Are Boxers Jealous Dogs?

Home » Dog Health » Are Boxers Jealous Dogs?

Boxers are known to be extremely loving, goofy pets. As a Boxer owner, you probably never experience a dull moment with your furry friend. However, you also may have noticed some jealous behavior in your Boxer, too.

While some breeds are more subtle with their displays of jealousy, Boxers are probably one of the most obvious about being jealous. Not necessarily in an aggressive way — more than likely in a hilarious way. Doing things like groaning when you give someone else affection and squeezing in between you and your partner are things that are so ridiculous, it’s hard not to laugh when your Boxer behaves that way.

Boxers aren’t considered one of the most jealous dog breeds, but they certainly do seem to demand a lot of attention. If they don’t feel they’re receiving enough attention, they won’t hesitate to let you know. In this article, you’ll learn what natural Boxer behaviors can evolve into jealousy, signs, and what your pup needs from you to fix it.

Do Boxers Have a Jealous Temperament? 

The Boxer temperament can usually be described as playful, loyal, active, affectionate, and alert. These pups have a muscular, medium-sized build and were bred to hunt large animals. However, they soon became commonly used in many jobs, including police dogs, war dogs, guard dogs, and guide dogs. 

The reason it’s important to know the history of the Boxer breed is because it can tell you a lot about their behavior. Their history shows you that Boxers are excellent companions for humans. It would make sense if this naturally strong bond could lead to the Boxer wanting to be their human’s number one partner, and being jealous if they’re not.

Do Boxers Get Along With Other Dogs?

Like most dogs, how well your Boxer gets along with other dogs depends on how well they were socialized as a puppy. In general, though, they are pretty good natured with other dogs. They even play well with small pups, like the Shih Tzu.

However, they do have a reputation of having an increased risk of not getting along with large adult dogs of the same sex. Boxers can also be almost too playful at times, which can lead to them missing cues from the dog they think they’re playing with. This can lead to a fight, even though it probably wasn’t the Boxer’s intention. 

Signs of a Jealous Boxer

Now that you know more about the Boxer’s history, temperament, and how they interact with other dogs, it’s time to learn the signs of jealousy. Even if the jealous Boxer comes across goofy and playful to humans, jealous behavior should always be corrected. Here are the signs you have a jealous Boxer on your hands.

1. Pushy Behavior

Perhaps one of the most common manifestations of jealousy in Boxers is pushy behavior. Though it’s one of the more “cute” ways a dog can act jealous, it’s still important to correct your pushy pup. Examples of pushy behavior include:

  • Nudging, pawing, barking, and/or jumping on you to get your attention.
  • Dropping a toy in your lap to play with them.
  • Putting themselves in between you and the pet or person you’re talking to.
  • Asserting themselves in a non-aggressive but still direct manner to direct your attention back to them.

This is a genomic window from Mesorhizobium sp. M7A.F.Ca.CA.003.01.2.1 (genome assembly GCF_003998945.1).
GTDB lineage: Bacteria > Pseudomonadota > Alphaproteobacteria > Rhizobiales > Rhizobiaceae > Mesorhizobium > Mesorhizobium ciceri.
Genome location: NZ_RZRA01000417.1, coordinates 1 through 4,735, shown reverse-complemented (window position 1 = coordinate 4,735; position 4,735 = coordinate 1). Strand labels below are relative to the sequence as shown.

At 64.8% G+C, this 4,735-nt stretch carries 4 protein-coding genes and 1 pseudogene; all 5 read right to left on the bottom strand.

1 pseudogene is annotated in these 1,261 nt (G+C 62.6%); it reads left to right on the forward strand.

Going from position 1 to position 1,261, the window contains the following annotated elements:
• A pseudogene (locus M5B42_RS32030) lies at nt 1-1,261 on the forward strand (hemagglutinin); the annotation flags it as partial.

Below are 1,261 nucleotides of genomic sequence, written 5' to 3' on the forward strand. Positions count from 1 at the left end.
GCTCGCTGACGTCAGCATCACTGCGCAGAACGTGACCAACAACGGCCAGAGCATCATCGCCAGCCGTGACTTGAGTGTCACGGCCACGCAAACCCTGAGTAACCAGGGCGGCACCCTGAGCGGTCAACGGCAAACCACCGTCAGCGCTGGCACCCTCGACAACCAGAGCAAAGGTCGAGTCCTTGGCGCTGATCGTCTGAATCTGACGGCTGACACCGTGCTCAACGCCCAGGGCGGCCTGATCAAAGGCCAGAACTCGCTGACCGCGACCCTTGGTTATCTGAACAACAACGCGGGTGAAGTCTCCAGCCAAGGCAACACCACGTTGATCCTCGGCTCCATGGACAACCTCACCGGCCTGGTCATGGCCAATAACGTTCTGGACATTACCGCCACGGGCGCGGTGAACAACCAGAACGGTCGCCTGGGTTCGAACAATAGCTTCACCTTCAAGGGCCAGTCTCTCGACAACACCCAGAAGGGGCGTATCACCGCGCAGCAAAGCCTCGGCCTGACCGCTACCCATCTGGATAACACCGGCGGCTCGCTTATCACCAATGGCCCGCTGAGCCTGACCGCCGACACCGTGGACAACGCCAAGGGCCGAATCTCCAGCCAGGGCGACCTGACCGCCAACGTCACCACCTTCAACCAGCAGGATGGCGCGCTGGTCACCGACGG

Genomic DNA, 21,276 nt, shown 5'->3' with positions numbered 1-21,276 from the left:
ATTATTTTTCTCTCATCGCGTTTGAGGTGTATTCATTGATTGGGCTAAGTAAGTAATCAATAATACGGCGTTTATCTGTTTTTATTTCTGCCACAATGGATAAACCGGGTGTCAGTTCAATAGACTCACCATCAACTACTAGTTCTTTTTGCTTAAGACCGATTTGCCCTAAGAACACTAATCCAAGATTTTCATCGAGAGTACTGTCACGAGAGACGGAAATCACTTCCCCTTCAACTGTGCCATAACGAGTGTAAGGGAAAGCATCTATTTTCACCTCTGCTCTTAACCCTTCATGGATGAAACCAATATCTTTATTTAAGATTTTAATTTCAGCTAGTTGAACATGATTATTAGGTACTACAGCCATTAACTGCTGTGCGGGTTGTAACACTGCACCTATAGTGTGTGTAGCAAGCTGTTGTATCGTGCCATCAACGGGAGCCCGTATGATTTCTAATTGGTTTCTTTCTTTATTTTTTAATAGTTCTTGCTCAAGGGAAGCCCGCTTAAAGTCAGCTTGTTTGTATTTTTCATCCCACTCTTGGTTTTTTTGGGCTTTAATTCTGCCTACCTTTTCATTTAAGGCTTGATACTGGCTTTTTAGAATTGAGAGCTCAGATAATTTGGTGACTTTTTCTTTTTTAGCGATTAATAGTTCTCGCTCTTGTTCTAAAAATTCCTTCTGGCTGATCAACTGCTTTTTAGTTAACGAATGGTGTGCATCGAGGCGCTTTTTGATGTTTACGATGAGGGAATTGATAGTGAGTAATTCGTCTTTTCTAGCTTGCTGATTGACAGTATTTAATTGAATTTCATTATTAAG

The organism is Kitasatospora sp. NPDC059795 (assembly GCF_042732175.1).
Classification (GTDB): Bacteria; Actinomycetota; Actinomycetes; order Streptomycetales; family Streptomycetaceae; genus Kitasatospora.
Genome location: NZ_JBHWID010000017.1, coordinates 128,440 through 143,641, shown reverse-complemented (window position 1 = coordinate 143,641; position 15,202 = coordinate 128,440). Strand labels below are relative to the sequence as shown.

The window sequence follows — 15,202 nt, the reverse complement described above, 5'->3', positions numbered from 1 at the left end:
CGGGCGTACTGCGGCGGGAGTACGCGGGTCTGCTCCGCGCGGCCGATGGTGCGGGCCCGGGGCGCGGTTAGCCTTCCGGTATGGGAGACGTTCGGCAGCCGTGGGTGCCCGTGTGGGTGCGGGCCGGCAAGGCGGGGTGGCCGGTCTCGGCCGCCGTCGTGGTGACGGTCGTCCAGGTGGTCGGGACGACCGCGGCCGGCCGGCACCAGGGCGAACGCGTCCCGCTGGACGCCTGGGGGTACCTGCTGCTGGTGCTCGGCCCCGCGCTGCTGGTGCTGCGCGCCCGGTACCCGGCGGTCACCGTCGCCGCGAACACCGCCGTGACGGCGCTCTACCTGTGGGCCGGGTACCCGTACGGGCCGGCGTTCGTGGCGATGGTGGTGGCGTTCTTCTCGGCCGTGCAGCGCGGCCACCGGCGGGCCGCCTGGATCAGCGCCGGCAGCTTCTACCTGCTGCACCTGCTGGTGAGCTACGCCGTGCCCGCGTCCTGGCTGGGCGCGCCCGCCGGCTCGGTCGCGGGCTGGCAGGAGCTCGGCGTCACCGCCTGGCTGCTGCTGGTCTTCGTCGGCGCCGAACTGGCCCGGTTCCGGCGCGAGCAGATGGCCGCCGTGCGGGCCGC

2. Whining and/or Groaning

If your Boxer makes a groaning sound when you’re interacting with another pet or a person, it can be a sign they’re jealous. Groaning in particular usually means the Boxer wants your attention. Whining is also an example of a dog vocalizing their displeasure at seeing their owner give someone else affection. 

3. Aggression

Though there may be times the Boxer doesn’t mean to instigate a fight with another dog, there can also be times that they do mean to. As previously mentioned, Boxers have historically worked very closely with their humans. As a Boxer’s owner, they may see you as their number one, and feel they are your number one. 

As a result, your Boxer may feel overprotective of you, or just downright envious of the attention you’re giving to someone else. Aggressiveness includes mild behaviors like barking and jumping, as well as more serious behaviors like nipping, biting, and lunging at the other dog. It’s not that your Boxer doesn’t like the object of your affection, but if they feel their position in the home (and in your heart) is threatened, they may act aggressively jealous. 

4. Resource Guarding

Resource guarding is another jealous behavior that can be amusing to observe your Boxer do. This behavior includes guarding their toys, their food, their favorite lounging areas, and their favorite person — you. As their owner, you are the Boxer’s number one resource.

While taking toys from the other dog may not seem like a big deal, resource guarding can escalate the situation. It may be a sign your Boxer is becoming increasingly more territorial. If the dog they’re jealous of pushes back, it could result in an altercation between the two pups. 

5. Destructive Behavior

Boxer’s are actually known to be the breed that chews the most. They’re a breed that requires a lot of exercise because they have so much energy to burn. Destructive behavior can be a sign the Boxer is lacking mental and physical stimulation as well as a sign of stress.

Because the Boxer is usually a repeat offender of chewing shoes, clothes, home decor, etc., they know they will get a reaction from you when they do it. When jealous, they might become destructive simply to get your attention. Increased exercise with the dog or person they’re jealous of should help curb destructive behavior as well as help the Boxer bond with the new member of your pack.

In Conclusion

In general, Boxers are happy-go-lucky creatures that get along with most people and pets. However, their jealousy level probably is linked to their socialization level. It’s important to begin socialization and correct any jealous behavior early on in your Boxer’s life. 

Leave a Comment